First, a point of order: this post is not about the efficacy, necessity or morality of organ donation. I happen to think that it's a good idea, and my driver's license affirms that. However, it was, and is, my choice to make available whatever body bits for which medical science can find a use after my demise.
But our Cousins Across the Pond may have other ideas about that; at the beginning of this year, British Prime Minister Gordon Brown opined:
"(A) system of presumed consent could save thousands of lives and “close the aching gap” between the benefits of organ transplants and “the limits imposed by our current system of consent.”
In Britain, as here, the current default position regarding the ownership of one's organs is that they are the individual's, the citizen's, to do with (pretty much) as they please. That is, doctors do not have the power of the state to force folks to donate their own, or other's, organs or anatomical parts. But PM Brown proposes to turn that very fundamental right on its ear (or spleen, etc), arguing that indeed the state is the best judge of how we dispose of our bodies.
And that, I'm afraid, is a slippery slope indeed. Because we're not just talking about post-mortem remains here, but living tissue and organs (and arms and legs, for that matter). Don't want to donate one of your two well-functioning kidneys? Too bad, you have no say in the matter.
That's all very interesting, Henry, but what does that have to do with insurance?
Over the years, we've catalogued a lot of misfires undertaken by the MVNHS©, and this is precisely the agency that would be responsible for implementing this widespread initiative. The good news is that, PM Brown's authoritarian leanings aside, said initiative is unlikely to be implemented in the near future. But it is instructive that the discussion is even taking place: what kind of government would presume to excercise ownership rights over the individual?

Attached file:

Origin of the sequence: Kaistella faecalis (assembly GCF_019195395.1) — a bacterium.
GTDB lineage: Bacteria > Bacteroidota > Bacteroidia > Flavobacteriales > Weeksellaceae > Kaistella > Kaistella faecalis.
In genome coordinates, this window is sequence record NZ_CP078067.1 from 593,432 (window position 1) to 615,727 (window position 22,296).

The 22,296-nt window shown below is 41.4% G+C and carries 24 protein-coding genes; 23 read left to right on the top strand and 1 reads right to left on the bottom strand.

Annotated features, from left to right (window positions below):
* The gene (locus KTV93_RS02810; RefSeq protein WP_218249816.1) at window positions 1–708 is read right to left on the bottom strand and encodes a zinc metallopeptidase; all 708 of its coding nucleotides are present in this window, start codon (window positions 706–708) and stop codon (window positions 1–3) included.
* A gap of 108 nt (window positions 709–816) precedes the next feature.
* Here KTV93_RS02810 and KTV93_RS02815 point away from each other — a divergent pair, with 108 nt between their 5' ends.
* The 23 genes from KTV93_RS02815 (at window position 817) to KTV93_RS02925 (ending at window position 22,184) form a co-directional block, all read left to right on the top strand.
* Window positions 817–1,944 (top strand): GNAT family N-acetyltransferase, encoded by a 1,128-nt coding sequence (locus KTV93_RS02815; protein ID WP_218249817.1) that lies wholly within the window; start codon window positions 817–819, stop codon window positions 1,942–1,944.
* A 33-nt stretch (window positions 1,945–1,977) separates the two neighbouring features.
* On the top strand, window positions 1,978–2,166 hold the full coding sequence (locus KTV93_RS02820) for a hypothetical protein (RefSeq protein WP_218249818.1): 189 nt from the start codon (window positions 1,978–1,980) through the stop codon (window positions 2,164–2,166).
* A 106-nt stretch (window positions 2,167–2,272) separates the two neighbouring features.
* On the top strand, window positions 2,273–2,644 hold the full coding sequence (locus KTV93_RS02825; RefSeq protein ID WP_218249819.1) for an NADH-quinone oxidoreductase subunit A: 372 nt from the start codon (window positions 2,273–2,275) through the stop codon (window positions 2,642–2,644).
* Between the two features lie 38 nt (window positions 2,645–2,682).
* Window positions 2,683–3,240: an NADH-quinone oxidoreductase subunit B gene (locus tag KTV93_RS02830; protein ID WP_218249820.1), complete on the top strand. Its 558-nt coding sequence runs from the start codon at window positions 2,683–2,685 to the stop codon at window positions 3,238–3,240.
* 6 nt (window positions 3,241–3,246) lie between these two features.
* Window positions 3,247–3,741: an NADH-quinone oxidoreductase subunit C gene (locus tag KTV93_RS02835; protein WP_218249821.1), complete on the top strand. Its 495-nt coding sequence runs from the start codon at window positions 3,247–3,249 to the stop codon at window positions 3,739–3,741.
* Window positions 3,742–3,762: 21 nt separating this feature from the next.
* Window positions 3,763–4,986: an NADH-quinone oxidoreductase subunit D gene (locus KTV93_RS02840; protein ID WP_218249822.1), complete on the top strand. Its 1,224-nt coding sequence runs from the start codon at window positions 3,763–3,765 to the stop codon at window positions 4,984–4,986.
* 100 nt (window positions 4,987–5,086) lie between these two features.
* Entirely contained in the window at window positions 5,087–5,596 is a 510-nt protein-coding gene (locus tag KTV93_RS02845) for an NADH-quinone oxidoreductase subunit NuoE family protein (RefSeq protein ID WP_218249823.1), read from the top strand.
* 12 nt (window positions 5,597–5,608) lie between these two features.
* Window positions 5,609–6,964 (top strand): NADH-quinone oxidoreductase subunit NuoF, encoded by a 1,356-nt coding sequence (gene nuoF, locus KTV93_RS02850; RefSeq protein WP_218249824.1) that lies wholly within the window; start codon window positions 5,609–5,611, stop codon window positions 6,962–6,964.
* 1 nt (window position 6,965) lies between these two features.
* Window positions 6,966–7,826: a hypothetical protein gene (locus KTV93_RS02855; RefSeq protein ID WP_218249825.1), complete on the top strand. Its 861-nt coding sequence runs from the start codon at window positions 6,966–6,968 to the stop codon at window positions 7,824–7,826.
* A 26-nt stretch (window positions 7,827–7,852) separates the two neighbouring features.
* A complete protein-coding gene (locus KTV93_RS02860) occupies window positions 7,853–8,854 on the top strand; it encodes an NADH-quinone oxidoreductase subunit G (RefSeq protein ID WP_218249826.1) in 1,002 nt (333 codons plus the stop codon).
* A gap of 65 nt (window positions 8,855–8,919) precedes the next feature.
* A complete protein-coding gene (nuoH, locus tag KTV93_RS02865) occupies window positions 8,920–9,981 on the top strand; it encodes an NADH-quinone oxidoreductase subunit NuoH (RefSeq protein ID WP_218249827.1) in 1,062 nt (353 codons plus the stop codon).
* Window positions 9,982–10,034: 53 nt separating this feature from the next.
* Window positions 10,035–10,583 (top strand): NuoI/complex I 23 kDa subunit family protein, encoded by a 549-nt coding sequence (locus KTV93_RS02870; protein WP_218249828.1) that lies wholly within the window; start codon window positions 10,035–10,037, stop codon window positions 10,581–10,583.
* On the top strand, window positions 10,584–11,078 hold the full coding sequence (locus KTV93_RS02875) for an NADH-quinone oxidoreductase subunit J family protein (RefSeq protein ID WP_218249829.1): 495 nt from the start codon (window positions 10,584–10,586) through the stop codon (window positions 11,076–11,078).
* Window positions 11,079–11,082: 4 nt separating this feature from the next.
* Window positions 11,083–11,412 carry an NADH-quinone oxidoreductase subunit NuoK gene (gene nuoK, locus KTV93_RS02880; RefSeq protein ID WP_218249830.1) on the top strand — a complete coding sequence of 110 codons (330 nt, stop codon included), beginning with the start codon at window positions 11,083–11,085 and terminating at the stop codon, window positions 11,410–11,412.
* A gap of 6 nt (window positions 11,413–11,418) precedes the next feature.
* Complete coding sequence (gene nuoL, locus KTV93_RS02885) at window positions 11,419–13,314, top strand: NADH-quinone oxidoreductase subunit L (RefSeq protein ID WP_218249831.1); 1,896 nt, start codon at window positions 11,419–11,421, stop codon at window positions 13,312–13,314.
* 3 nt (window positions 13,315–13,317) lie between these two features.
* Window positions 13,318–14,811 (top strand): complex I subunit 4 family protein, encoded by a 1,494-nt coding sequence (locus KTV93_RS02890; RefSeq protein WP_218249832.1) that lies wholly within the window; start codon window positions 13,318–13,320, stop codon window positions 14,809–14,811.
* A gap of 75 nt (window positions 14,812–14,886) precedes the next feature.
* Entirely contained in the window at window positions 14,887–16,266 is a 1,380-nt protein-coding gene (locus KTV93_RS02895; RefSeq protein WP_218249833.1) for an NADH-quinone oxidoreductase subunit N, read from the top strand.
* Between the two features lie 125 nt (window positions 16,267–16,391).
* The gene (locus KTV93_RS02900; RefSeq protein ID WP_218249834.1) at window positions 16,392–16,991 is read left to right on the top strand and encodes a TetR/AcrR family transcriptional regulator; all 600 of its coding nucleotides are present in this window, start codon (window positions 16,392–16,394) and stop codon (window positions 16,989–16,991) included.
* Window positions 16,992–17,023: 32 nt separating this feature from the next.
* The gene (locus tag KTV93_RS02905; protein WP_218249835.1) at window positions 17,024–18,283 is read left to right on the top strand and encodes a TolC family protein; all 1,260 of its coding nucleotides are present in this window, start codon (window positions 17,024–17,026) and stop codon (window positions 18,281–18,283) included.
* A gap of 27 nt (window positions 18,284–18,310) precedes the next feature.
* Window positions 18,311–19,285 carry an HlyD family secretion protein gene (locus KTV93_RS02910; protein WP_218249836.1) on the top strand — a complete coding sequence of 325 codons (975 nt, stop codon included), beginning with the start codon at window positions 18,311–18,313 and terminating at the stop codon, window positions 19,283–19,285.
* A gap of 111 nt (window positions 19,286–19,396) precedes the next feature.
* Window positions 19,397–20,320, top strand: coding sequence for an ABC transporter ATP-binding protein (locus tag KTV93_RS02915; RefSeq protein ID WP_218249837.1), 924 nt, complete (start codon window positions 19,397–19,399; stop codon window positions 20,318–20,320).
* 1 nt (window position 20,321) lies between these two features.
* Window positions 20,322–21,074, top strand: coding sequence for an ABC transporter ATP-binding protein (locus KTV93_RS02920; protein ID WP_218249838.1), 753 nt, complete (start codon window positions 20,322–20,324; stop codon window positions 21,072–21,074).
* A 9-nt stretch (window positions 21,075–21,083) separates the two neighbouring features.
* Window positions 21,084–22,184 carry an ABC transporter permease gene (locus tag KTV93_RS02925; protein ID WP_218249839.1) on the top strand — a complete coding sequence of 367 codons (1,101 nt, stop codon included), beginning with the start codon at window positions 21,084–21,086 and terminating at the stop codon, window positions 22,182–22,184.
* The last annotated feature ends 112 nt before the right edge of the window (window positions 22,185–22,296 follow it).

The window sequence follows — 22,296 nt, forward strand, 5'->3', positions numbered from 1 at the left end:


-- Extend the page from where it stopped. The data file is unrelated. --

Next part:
And while we're on the subject of health care, death and the MVNHS©, regular reader and commenter Scott M tips us to this gem:
"Jack Rosser's doctor says taking Pfizer Inc.'s Sutent cancer drug may keep him alive long enough to see his 1-year-old daughter, Emma, enter primary school. The U.K.'s National Health Service says that's not worth the expense." [emphasis added]
Mr Rosser's advanced kidney cancer could be treated by the drug, but the $4,650 per-treatment price tag was apparently too much for the compassionate, gummint-run health care system. And for those folks who still believe, despite all the contradictory evidence, that a nationalized system is the way to go, there's this to chew on:
"The NHS...is spending about 100 billion pounds this fiscal year, or more than double what it spent a decade ago, as the cost of treatments increase and the population ages."
So they've had no more success in reining in costs than we have, and since health care costs drive health insurance costs, the British taxpayer's taking more than one shot to that famed stiff upper lip. Which then exacerbates the problem thusly:
"The higher costs are forcing the NHS to choose between buying expensive drugs for terminal patients and providing more services for a wider number of people."
For proof, one need only look to the Canterbury-based charity Rarer Cancers Forum, which claims that over 25% of cancer patients "lose their appeals for regulator-approved drugs each year because of cost."
Or, as we might more succinctly call it: "rationing."
Still want to go there?
[Hat Tip: reader Scott M]